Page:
The complaint states that “the combined effects of Mr. Floyd being restricted by the police, his underlying health conditions, and any potential intoxicant in his system likely contributed to his death.” “Restricted” is a charitable way of describing what Chauvin did to Floyd on video; most would call it something closer to “crushed” or at least “pinned down.” And in my 14 years as a prosecutor (or my 45 years of life), I have never heard of a “potential intoxicant”. Did Floyd have intoxicants in his system or not? A basic toxicology test should answer that question conclusively, and there is no excuse for prosecutors not to know the answer, or to declare it ambiguously, four days after Floyd’s death. In any case, even if the toxins and health conditions somehow contributed to Floyd’s death, it doesn’t matter legally. As long as Chauvin’s actions were even a contributory cause for Floyd’s death, then Chauvin is legally responsible. If Floyd would be alive if it weren’t for Chauvin’s actions, then Chauvin can be convicted.

This remains a generally strong case, particularly for the conservative third-degree murder charge that prosecutors have filed. The video remains a devastating Attachment A, and the complaint presents a compelling timeline. But it is difficult to ignore the inclusion of many irrelevant and ambiguous deviations in the criminal complaint by prosecutors that could detract from the charges brought against Chauvin.

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Now, your questions:

Yari (Texas): How does the President’s executive order change the law on social media companies and if they can be sued for defamation?

President “Executive order on preventing online censorship “- issued days after he She complained that Twitter put a fact check tag on one of their tweets, it’s mostly barking and very little bite.
After an angry introduction that, among other things, lashes out at Representative Adam Schiff and the “Russian collusion hoax,” the order states that the scope of the Communications Decency Act of 1996 “must be clarified.” That act allowed the Internet to flourish by granting immunity to social media and similar companies from defamation lawsuits on the grounds that they are platforms (allowing others to post content) and not the substantive content publishers themselves. Immunity covers any company that operates in good faith to remove inherently dangerous or illegal content. The executive order appears to contemplate an expansion of potential liability, although it is unclear how such an expansion would be warranted. And, in any case, an executive order cannot undo or modify a duly approved law.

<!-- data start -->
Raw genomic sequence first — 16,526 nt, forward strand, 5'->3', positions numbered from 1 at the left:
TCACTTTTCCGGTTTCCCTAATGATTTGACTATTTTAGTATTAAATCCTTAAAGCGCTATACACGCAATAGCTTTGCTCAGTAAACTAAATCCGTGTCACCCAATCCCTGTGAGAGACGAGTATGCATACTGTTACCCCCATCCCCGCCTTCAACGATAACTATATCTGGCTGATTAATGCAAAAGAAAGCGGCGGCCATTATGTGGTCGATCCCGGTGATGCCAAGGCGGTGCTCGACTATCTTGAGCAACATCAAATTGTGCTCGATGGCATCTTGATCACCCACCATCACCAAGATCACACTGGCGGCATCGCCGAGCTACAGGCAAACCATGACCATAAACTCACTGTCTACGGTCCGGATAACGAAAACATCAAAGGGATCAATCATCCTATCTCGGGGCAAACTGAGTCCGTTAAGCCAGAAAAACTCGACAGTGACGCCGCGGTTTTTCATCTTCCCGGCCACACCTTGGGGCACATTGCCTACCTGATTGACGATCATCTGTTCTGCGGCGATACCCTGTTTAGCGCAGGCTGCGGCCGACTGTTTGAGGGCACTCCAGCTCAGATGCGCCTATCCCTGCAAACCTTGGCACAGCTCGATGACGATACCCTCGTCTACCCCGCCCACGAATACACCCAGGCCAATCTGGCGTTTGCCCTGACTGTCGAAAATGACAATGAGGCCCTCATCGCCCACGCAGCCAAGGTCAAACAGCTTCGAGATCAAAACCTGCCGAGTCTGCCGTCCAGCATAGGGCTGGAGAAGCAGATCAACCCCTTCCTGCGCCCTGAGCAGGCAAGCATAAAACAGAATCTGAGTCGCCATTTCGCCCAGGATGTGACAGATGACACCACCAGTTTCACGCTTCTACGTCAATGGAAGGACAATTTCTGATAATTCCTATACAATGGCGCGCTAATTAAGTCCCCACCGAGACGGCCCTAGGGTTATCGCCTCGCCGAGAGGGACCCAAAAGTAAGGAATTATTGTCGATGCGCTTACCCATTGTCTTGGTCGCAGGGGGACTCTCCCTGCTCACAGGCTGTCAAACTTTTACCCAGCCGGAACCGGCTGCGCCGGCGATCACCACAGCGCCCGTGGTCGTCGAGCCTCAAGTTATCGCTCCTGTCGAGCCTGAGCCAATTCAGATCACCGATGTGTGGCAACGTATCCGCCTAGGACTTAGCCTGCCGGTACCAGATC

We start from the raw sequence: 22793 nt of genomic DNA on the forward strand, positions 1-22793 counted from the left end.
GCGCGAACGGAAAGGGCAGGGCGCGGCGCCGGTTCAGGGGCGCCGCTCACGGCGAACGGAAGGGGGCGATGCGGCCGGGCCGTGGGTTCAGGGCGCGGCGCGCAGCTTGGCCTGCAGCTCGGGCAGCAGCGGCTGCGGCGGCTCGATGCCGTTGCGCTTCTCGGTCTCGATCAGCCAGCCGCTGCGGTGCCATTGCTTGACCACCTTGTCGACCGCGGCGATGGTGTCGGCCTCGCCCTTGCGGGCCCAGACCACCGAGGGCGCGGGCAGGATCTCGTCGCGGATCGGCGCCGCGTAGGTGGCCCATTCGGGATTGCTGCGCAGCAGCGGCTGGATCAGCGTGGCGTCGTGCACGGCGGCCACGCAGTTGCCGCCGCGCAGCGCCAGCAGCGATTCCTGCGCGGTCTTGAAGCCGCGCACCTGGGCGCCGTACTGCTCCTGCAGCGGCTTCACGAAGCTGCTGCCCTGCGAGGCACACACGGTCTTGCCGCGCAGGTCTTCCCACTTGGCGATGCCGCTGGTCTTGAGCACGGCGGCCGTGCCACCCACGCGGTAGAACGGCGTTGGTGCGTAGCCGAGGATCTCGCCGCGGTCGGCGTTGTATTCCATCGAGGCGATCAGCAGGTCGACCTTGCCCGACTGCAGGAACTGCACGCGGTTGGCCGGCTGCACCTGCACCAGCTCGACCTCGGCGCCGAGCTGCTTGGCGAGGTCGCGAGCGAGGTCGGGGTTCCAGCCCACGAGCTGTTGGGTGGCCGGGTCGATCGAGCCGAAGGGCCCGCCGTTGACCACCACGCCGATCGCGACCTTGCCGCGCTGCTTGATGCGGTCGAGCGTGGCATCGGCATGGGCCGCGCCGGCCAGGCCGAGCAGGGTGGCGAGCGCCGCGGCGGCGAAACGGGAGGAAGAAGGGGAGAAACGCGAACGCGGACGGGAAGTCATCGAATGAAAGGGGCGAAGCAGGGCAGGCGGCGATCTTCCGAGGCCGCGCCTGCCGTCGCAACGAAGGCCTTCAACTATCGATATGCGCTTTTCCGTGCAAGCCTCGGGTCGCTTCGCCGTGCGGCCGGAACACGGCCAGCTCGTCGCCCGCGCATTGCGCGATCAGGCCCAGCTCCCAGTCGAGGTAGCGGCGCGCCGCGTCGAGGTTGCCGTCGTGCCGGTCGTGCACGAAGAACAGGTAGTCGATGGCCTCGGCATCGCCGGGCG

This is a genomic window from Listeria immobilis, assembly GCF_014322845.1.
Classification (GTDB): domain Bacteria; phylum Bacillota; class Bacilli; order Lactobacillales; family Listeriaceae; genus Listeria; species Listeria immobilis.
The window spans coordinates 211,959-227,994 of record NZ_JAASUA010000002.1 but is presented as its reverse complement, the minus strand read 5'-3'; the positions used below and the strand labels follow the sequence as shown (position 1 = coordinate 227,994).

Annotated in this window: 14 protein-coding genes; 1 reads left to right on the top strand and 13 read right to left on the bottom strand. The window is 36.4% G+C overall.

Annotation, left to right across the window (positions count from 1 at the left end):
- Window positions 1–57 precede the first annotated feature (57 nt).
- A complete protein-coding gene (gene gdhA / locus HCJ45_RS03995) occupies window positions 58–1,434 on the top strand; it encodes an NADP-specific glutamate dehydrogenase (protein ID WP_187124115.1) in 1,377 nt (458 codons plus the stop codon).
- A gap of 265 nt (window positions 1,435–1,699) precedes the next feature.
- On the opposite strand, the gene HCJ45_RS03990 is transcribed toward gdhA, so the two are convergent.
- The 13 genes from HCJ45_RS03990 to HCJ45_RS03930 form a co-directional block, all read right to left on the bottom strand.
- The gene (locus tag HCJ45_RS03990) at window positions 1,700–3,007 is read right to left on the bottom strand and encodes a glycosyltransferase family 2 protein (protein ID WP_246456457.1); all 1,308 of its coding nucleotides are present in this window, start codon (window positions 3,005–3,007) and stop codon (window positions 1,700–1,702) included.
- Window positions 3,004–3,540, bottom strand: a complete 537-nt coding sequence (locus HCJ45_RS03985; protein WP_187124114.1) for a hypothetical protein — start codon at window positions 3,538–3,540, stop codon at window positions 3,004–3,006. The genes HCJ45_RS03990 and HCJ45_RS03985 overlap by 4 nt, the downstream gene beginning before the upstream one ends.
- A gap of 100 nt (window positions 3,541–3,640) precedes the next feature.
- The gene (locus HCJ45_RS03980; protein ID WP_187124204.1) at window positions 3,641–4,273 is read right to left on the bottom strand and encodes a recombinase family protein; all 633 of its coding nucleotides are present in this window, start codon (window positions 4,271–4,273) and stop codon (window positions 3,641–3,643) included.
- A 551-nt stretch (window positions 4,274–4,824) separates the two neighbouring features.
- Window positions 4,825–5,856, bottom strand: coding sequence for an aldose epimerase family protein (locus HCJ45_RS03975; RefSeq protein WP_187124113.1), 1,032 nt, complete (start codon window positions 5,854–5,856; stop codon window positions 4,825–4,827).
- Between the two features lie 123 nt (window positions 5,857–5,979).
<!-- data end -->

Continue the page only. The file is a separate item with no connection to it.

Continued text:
Beyond that, the order contains window dressing at best, and asks several government officials to examine and consider rather marginal issues, such as banning federal agencies from advertising on platforms that have allegedly violated good faith principles. of Section 230.

In any case, the executive order seems conflict with the First Amendment, which essentially prohibits the government from harming or limiting private speech.

Scott (Pennsylvania): How are the new coronavirus-related warnings and waivers different from any other situation where companies already use waivers, such as when you agree to certain conditions for entering a concert or festival?

Companies increasingly use resignations of liability or requiring customers to sign liability waivers related to coronavirus. These legal mechanisms are not functionally different from the many types of waivers and exemptions that companies have commonly used for years. Coronavirus waivers and exemptions, like any other, seek to shift legal responsibility to the client if the client becomes ill on business premises. The effectiveness of such waivers and exemptions varies state by state, and depends on the specific warning language.
What’s new is how the courts will apply the key concept of negligence – which means lack of reasonable attention – to companies in the context of the coronavirus. Is it enough to warn customers? Is it enough to require masks? To record distances of 6 feet? To do temperature detection? Practitioners across the country are beginning to deal with these novel questions right now, and eventually there should be some legal consensus in court on how much caution is needed.

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Three questions to look at:

1.) Will federal prosecutors file additional criminal charges against the police officers who killed George Floyd?

2.) Will Twitter be influenced by Trump’s executive order to stop marking his tweets with fact check tags or other qualifiers?

3.) ¿Courts in vote by mail statuses across the country decide that coronavirus susceptibility is sufficient cause to vote by mail?

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Cory Weinberg

About the Author: Cory Weinberg

Cory Weinberg covers the intersection of tech and cities. That means digging into how startups and big tech companies are trying to reshape real estate, transportation, urban planning, and travel. Previously, he reported on Bay Area housing and commercial real estate for the San Francisco Business Times. He received a "best young journalist" award from the National Association of Real Estate Editors.